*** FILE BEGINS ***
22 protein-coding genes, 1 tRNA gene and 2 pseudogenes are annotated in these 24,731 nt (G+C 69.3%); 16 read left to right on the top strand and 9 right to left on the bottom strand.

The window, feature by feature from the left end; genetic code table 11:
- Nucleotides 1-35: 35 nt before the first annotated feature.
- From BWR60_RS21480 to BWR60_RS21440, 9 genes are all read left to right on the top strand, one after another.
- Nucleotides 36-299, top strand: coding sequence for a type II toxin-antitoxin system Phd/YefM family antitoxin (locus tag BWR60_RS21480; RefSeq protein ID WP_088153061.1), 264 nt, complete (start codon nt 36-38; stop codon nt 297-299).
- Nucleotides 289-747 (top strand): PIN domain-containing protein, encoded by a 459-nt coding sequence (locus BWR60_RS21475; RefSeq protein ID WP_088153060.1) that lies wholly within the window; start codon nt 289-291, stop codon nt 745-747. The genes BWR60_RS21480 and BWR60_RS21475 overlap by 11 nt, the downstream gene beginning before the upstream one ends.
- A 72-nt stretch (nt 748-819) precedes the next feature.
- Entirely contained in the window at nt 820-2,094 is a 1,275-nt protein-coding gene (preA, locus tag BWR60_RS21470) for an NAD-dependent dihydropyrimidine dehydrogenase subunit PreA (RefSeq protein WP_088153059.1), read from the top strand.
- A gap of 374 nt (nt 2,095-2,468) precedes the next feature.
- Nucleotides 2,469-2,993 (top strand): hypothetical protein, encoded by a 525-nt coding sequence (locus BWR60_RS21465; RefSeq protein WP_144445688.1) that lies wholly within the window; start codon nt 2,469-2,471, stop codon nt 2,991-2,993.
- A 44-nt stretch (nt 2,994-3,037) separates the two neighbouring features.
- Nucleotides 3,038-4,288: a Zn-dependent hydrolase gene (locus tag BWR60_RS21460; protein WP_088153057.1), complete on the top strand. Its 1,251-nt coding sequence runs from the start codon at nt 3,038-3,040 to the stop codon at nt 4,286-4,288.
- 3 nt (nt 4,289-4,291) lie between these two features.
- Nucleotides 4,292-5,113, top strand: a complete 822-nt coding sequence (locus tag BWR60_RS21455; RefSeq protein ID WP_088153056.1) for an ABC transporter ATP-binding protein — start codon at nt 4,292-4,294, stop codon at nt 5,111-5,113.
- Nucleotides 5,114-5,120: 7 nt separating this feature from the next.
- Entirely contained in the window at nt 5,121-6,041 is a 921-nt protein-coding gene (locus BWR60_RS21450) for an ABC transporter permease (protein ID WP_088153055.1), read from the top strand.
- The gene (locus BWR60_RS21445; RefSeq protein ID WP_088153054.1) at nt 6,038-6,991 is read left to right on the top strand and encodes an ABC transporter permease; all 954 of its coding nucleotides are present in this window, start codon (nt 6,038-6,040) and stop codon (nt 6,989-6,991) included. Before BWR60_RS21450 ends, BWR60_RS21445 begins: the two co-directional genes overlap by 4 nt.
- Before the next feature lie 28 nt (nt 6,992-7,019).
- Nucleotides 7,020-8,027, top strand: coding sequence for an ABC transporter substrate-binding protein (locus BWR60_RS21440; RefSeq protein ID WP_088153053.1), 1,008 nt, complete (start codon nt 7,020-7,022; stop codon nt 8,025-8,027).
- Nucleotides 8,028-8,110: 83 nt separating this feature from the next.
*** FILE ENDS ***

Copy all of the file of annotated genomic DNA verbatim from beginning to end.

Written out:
22 protein-coding genes, 1 tRNA gene and 2 pseudogenes are annotated in these 24,731 nt (G+C 69.3%); 16 read left to right on the top strand and 9 right to left on the bottom strand.

The window, feature by feature from the left end; genetic code table 11:
- Nucleotides 1-35: 35 nt before the first annotated feature.
- From BWR60_RS21480 to BWR60_RS21440, 9 genes are all read left to right on the top strand, one after another.
- Nucleotides 36-299, top strand: coding sequence for a type II toxin-antitoxin system Phd/YefM family antitoxin (locus tag BWR60_RS21480; RefSeq protein ID WP_088153061.1), 264 nt, complete (start codon nt 36-38; stop codon nt 297-299).
- Nucleotides 289-747 (top strand): PIN domain-containing protein, encoded by a 459-nt coding sequence (locus BWR60_RS21475; RefSeq protein ID WP_088153060.1) that lies wholly within the window; start codon nt 289-291, stop codon nt 745-747. The genes BWR60_RS21480 and BWR60_RS21475 overlap by 11 nt, the downstream gene beginning before the upstream one ends.
- A 72-nt stretch (nt 748-819) precedes the next feature.
- Entirely contained in the window at nt 820-2,094 is a 1,275-nt protein-coding gene (preA, locus tag BWR60_RS21470) for an NAD-dependent dihydropyrimidine dehydrogenase subunit PreA (RefSeq protein WP_088153059.1), read from the top strand.
- A gap of 374 nt (nt 2,095-2,468) precedes the next feature.
- Nucleotides 2,469-2,993 (top strand): hypothetical protein, encoded by a 525-nt coding sequence (locus BWR60_RS21465; RefSeq protein WP_144445688.1) that lies wholly within the window; start codon nt 2,469-2,471, stop codon nt 2,991-2,993.
- A 44-nt stretch (nt 2,994-3,037) separates the two neighbouring features.
- Nucleotides 3,038-4,288: a Zn-dependent hydrolase gene (locus tag BWR60_RS21460; protein WP_088153057.1), complete on the top strand. Its 1,251-nt coding sequence runs from the start codon at nt 3,038-3,040 to the stop codon at nt 4,286-4,288.
- 3 nt (nt 4,289-4,291) lie between these two features.
- Nucleotides 4,292-5,113, top strand: a complete 822-nt coding sequence (locus tag BWR60_RS21455; RefSeq protein ID WP_088153056.1) for an ABC transporter ATP-binding protein — start codon at nt 4,292-4,294, stop codon at nt 5,111-5,113.
- Nucleotides 5,114-5,120: 7 nt separating this feature from the next.
- Entirely contained in the window at nt 5,121-6,041 is a 921-nt protein-coding gene (locus BWR60_RS21450) for an ABC transporter permease (protein ID WP_088153055.1), read from the top strand.
- The gene (locus BWR60_RS21445; RefSeq protein ID WP_088153054.1) at nt 6,038-6,991 is read left to right on the top strand and encodes an ABC transporter permease; all 954 of its coding nucleotides are present in this window, start codon (nt 6,038-6,040) and stop codon (nt 6,989-6,991) included. Before BWR60_RS21450 ends, BWR60_RS21445 begins: the two co-directional genes overlap by 4 nt.
- Before the next feature lie 28 nt (nt 6,992-7,019).
- Nucleotides 7,020-8,027, top strand: coding sequence for an ABC transporter substrate-binding protein (locus BWR60_RS21440; RefSeq protein ID WP_088153053.1), 1,008 nt, complete (start codon nt 7,020-7,022; stop codon nt 8,025-8,027).
- Nucleotides 8,028-8,110: 83 nt separating this feature from the next.